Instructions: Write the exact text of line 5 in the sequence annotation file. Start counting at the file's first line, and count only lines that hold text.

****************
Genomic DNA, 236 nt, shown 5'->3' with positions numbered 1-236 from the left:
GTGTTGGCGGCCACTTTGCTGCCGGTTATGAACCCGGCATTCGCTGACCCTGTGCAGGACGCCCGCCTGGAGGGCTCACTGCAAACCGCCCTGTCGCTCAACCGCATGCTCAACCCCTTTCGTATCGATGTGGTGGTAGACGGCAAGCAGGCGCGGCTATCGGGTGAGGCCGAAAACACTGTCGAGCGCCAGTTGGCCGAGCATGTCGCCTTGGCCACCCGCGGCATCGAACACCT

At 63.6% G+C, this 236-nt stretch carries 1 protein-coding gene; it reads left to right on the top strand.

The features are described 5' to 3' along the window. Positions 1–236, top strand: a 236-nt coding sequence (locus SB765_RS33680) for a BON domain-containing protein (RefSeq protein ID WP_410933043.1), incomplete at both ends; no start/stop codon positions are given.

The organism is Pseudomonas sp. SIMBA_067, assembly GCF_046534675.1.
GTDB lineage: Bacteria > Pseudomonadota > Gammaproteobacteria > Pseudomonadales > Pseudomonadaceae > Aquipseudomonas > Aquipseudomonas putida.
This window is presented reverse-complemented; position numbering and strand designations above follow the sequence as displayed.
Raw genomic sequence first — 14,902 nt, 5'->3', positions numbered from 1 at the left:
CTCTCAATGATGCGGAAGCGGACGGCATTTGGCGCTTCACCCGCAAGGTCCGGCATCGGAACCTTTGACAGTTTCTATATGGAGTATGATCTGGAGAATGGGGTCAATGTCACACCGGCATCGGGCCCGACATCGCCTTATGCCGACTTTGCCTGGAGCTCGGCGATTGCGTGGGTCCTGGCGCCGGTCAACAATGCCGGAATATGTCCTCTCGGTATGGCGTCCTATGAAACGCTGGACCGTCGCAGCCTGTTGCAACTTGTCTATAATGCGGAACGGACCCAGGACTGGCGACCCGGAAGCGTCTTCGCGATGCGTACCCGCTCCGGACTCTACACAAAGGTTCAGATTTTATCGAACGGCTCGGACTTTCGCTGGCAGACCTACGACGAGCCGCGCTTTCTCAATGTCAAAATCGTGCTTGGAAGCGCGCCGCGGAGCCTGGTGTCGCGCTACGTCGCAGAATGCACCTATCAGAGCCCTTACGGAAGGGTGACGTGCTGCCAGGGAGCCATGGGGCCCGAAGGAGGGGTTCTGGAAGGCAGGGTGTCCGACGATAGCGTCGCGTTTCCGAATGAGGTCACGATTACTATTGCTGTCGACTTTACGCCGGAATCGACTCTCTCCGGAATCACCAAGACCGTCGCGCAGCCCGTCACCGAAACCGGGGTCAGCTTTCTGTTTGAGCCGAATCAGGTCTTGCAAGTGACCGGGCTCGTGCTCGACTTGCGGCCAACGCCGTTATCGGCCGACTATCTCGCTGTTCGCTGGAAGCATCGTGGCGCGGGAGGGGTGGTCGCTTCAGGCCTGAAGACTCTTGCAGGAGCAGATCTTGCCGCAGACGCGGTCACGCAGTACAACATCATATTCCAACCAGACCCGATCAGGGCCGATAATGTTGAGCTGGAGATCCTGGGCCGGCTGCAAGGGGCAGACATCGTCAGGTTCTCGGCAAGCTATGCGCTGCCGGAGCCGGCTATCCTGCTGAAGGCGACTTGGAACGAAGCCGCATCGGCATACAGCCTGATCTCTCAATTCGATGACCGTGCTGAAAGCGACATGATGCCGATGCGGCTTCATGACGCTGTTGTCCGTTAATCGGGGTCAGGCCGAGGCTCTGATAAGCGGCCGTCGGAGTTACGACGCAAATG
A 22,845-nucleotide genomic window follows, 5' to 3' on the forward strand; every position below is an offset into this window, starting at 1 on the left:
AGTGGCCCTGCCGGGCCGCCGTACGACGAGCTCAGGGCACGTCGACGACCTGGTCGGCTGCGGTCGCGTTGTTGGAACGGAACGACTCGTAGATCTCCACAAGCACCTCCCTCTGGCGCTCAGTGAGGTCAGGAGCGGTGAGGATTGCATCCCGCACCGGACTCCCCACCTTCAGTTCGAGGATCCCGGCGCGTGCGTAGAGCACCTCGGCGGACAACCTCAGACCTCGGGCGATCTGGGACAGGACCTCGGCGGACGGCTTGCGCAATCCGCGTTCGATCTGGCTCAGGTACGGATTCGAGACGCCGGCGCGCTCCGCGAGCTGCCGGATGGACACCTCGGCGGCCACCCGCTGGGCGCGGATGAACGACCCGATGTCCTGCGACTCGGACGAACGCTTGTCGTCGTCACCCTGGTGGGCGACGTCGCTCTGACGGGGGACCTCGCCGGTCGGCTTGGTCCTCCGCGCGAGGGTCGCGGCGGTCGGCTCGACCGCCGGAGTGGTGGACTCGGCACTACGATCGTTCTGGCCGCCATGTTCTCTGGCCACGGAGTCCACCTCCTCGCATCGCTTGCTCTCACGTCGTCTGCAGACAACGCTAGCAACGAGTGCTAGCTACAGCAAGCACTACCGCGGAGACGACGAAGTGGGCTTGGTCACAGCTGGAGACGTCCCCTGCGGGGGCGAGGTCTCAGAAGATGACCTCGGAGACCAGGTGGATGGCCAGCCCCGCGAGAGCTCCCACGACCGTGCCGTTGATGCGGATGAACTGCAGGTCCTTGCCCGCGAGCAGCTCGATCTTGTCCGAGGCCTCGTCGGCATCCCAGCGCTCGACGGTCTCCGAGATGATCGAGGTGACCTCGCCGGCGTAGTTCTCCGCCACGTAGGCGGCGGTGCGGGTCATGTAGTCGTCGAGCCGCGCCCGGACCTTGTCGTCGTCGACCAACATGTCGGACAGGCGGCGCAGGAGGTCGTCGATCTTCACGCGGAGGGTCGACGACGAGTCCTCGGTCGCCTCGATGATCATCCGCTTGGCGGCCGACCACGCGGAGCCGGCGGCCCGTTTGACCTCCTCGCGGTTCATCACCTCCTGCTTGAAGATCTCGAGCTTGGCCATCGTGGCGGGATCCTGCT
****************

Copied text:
The organism is Pseudomonas sp. SIMBA_067, assembly GCF_046534675.1.